Film Review: Can’t Hardly Wait (1998)

Also known as: The Party (working title)
Release Date: June 12th, 1998
Directed by: Deborah Kaplan, Harry Elfont
Written by: Deborah Kaplan, Harry Elfont
Music by: David Kitay
Cast: Jennifer Love Hewitt, Ethan Embry, Charlie Korsmo, Lauren Ambrose, Peter Facinelli, Seth Green, Robert Jayne, Michelle Brookhurst, Chris Owen, Jason Segel, Clea Duvall, Jaime Pressly, Sean Patrick Thomas, Freddy Rodriguez, Donald Faison, Eric Balfour, Selma Blair, Sara Rue, Jenna Elfman (uncredited), Jerry O’Connell (uncredited), Melissa Joan Hart (uncredited), Breckin Meyer (uncredited), Jennifer Elise Cox (uncredited)

Tall Trees Productions, Columbia Pictures, Sony Pictures Releasing, 100 Minutes

Review:

“I don’t know about you, but I really believe that there’s one person out there, and for me it’s gotta be Amanda.” – Preston

I didn’t see this right when it came out, as it was a year after I had graduated high school and also because there were already dozens of similar movies that I had watched from the ’80s and ’90s, growing up.

I first saw this when it hit regular television but once I did, I thought it had a lot of heart while also having that heart in the right place. Sure, this is nothing new for the coming-of-age teen comedy subgenre but it’s hard not to like the main characters and their multiple story arcs.

Honestly, it also doesn’t hurt that this movie has a pretty stacked cast and even if most of these kids weren’t stars when this came out, they started to become them by the time I saw this.

The vast majority of the movie takes place in one location, a big ass house party. There are some school scenes early on but the bulk of the story takes place over one night.

To sum up the primary plot, the male lead has been in love with the female lead since his freshman year. But now that they’re graduating and the girl and her boyfriend split, this guy has one last chance to try and win her over.

Beyond that plot, the rest of the kids are dealing with the fact that high school is over and they have no idea what’s going to happen now that their lives are starting. The party is there as a way to blow off steam and distract them from the inevitable future but they all learn a lot about themselves over the course of the night.

There’s too many characters to feature for any great length and the two leads take up the bulk of the running time but each story is pretty enjoyable and endearing. I think there’s actually things that people can relate to with all of them, as they all share their own versions of doubt, insecurity and fear over what’s next.

Can’t Hardly Wait also feels a lot more like an ’80s teen movie than a ’90s one despite the music and fashion in the film. It just has that ’80s vibe to it and it’s easy to tell that the filmmakers were inspired by those movies and drawing from them.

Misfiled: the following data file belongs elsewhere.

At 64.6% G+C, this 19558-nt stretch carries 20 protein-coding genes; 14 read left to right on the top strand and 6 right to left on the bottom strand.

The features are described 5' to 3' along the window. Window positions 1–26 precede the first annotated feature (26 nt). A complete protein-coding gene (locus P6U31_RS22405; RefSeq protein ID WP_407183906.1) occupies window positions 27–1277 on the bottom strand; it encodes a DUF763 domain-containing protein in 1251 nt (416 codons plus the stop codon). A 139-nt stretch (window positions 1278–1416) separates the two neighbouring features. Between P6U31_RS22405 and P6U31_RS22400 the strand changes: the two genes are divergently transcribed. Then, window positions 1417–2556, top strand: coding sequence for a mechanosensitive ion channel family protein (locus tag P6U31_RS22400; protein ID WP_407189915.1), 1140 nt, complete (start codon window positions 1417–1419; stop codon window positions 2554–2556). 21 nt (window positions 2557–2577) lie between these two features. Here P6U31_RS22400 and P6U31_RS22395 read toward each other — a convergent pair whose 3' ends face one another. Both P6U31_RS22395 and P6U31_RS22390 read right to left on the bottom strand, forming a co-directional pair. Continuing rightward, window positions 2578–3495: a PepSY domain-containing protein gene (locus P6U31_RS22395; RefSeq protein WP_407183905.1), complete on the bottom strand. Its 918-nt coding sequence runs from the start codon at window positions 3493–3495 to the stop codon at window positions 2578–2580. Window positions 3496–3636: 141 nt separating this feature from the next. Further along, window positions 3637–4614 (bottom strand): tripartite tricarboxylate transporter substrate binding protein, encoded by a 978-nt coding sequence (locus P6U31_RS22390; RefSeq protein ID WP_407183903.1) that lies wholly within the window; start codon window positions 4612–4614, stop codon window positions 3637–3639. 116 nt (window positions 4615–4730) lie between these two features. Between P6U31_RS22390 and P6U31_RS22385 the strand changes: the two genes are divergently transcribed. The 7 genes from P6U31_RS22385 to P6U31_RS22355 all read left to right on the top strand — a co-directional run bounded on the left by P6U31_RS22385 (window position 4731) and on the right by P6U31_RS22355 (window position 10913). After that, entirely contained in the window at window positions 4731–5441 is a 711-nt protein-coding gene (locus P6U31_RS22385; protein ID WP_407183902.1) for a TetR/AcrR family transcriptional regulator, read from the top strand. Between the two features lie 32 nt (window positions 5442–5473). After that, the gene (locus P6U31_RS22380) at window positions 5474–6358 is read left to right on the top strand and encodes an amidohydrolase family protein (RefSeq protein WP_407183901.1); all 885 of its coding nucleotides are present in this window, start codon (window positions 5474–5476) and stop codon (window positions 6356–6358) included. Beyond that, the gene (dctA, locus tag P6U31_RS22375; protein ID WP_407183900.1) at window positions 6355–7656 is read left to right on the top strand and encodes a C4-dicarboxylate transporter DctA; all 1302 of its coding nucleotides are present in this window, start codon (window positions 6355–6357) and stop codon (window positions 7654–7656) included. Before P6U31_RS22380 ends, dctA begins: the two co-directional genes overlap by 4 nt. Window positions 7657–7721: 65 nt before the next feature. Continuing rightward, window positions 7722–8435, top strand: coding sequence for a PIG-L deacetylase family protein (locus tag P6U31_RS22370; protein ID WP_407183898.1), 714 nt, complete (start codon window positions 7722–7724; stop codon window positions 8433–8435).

That being said, this kind of feels like the last film of that subgenre of comedy. Sure, there were others after this but none of them are all that memorable, except for Not Another Teen Movie, which was a parody of this subgenre and kind of exposed all the tropes, making it hard to follow with another picture of this type.

In the end, the boy gets the girl and we leave these characters in a pretty positive way. Granted, the jock’s future isn’t all that promising but he went from dick to nice guy back to dick and well… karma is a bitch.

Rating: 6.25/10
Pairs well with: other teen comedies, specifically of the ’80s and ’90s.

Book Review: ‘The Witcher: Blood of Elves’ by Andrzej Sapkowski

This book in The Witcher series is the first of the five books that form the primary saga. Before it, I read the two short story collections that were published later but have since been recommended by everyone, as the best place to start.

So I was excited getting into this one, as this is the beginning of the real journey for Geralt, Ciri and Yennefer, as well as the other core characters that come in and out of these stories.

Although, I have to agree that one should read the short story collections first, as they flesh out and beef up the core characters, which I thought was somewhat lacking, here, the book that was originally the starting point.

Having a lot more context going into this was a benefit, even if I already know a lot from the video games and television series.

However, as the television series only adapted stuff from the short stories, thus far, everything here was fresh and new for me and it was really cool reading this and sort of having the blanks filled between the origins of the characters and their later stories, which were used and adapted somewhat in The Witcher 3 game.

I really liked how much Triss was used in this book, as she is one of my favorite characters and it really developed her more than the short story books or the games.

I also enjoyed the stuff about Ciri’s training and how the other witchers had issues trying to raise a girl, as she was growing into a young woman.

Beyond that, I thought some parts of this dragged out a bit too long and even though there is some conflict and action, the book really feels like more of a set up to a larger tapestry than it does its own, solid body of work. That’s not necessarily bad, as this is part of a large saga but there’s not much here that stands out and gives this book its own identity.

This could also be due to the short story books sort of diminishing the overall effect of this one, as it was originally the origin of these characters for the readers who were there in the beginning.

All in all, this is still pretty damn enjoyable and it sets things up in a way that makes me excited for the other books.

I should have the review for the next one up in a few weeks.

Rating: 8.25/10
Pairs well with: the other Witcher books, comics and television shows.

Film Review: Maniac (1963)

Release Date: May 20th, 1963 (UK)
Directed by: Michael Carreras
Written by: Jimmy Sangster
Music by: Stanley Black
Cast: Kerwin Mathews, Nadia Gray, Liliane Brousse, Donald Houston

Hammer Films, 86 Minutes

Review:

“You take a man’s wife, Mr. Farrell, but not his money?” – Georges

Maniac is a pretty neat, lesser known Hammer picture. It’s written by Jimmy Sangster, who has written pretty much nothing but good shit for the studio. He’s probably Hammer’s most prolific writer and the films where his talent really shines are in smaller, lesser known ones like this.